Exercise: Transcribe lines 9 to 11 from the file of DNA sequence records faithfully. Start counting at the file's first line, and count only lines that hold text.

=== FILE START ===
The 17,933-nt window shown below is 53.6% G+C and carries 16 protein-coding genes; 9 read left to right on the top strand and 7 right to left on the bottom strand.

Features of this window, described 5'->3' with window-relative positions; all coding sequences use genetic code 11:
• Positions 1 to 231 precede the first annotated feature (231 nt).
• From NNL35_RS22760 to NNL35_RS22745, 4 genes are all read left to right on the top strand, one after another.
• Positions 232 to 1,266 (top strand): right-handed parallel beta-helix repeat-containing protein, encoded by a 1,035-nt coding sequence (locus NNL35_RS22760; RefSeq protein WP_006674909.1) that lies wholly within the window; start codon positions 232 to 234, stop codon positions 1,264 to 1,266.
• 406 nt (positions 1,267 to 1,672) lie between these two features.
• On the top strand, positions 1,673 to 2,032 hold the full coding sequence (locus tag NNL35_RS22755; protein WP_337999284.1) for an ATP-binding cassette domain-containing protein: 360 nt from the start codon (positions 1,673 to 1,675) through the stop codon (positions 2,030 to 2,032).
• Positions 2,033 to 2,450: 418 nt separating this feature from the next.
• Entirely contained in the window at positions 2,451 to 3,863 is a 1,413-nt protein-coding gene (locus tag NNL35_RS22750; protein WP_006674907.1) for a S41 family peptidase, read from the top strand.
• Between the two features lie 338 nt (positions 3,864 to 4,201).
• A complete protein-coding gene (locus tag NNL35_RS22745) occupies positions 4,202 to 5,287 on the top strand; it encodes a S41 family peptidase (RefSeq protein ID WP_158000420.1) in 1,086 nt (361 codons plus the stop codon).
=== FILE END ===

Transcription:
• Entirely contained in the window at positions 2,451 to 3,863 is a 1,413-nt protein-coding gene (locus tag NNL35_RS22750; protein WP_006674907.1) for a S41 family peptidase, read from the top strand.
• Between the two features lie 338 nt (positions 3,864 to 4,201).
• A complete protein-coding gene (locus tag NNL35_RS22745) occupies positions 4,202 to 5,287 on the top strand; it encodes a S41 family peptidase (RefSeq protein ID WP_158000420.1) in 1,086 nt (361 codons plus the stop codon).